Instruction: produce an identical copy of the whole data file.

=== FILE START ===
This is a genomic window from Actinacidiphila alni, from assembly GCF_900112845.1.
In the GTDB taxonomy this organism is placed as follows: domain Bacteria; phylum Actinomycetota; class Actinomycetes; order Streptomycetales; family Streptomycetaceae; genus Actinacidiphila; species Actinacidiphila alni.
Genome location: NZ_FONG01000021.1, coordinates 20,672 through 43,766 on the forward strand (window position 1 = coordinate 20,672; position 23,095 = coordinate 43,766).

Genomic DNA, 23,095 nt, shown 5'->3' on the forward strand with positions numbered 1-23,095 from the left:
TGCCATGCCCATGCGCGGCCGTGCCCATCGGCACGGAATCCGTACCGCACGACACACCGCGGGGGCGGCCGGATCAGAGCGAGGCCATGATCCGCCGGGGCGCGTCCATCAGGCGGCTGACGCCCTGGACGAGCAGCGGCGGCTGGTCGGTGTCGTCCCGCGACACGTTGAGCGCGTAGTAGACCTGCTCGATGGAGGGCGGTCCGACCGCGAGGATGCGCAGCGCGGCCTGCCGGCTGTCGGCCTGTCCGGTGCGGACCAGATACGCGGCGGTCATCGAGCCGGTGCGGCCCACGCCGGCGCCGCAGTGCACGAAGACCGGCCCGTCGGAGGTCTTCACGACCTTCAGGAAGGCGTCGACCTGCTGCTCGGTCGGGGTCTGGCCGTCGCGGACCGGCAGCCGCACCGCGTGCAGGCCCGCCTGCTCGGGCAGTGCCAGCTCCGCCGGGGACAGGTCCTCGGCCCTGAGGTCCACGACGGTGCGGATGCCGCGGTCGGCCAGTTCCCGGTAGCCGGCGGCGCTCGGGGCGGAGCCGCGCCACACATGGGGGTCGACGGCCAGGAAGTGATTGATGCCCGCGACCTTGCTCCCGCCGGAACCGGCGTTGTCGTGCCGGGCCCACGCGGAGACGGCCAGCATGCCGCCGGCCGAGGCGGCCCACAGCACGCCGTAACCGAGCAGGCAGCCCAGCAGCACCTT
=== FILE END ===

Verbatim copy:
This is a genomic window from Actinacidiphila alni, from assembly GCF_900112845.1.
In the GTDB taxonomy this organism is placed as follows: domain Bacteria; phylum Actinomycetota; class Actinomycetes; order Streptomycetales; family Streptomycetaceae; genus Actinacidiphila; species Actinacidiphila alni.
Genome location: NZ_FONG01000021.1, coordinates 20,672 through 43,766 on the forward strand (window position 1 = coordinate 20,672; position 23,095 = coordinate 43,766).

Genomic DNA, 23,095 nt, shown 5'->3' on the forward strand with positions numbered 1-23,095 from the left:
TGCCATGCCCATGCGCGGCCGTGCCCATCGGCACGGAATCCGTACCGCACGACACACCGCGGGGGCGGCCGGATCAGAGCGAGGCCATGATCCGCCGGGGCGCGTCCATCAGGCGGCTGACGCCCTGGACGAGCAGCGGCGGCTGGTCGGTGTCGTCCCGCGACACGTTGAGCGCGTAGTAGACCTGCTCGATGGAGGGCGGTCCGACCGCGAGGATGCGCAGCGCGGCCTGCCGGCTGTCGGCCTGTCCGGTGCGGACCAGATACGCGGCGGTCATCGAGCCGGTGCGGCCCACGCCGGCGCCGCAGTGCACGAAGACCGGCCCGTCGGAGGTCTTCACGACCTTCAGGAAGGCGTCGACCTGCTGCTCGGTCGGGGTCTGGCCGTCGCGGACCGGCAGCCGCACCGCGTGCAGGCCCGCCTGCTCGGGCAGTGCCAGCTCCGCCGGGGACAGGTCCTCGGCCCTGAGGTCCACGACGGTGCGGATGCCGCGGTCGGCCAGTTCCCGGTAGCCGGCGGCGCTCGGGGCGGAGCCGCGCCACACATGGGGGTCGACGGCCAGGAAGTGATTGATGCCCGCGACCTTGCTCCCGCCGGAACCGGCGTTGTCGTGCCGGGCCCACGCGGAGACGGCCAGCATGCCGCCGGCCGAGGCGGCCCACAGCACGCCGTAACCGAGCAGGCAGCCCAGCAGCACCTT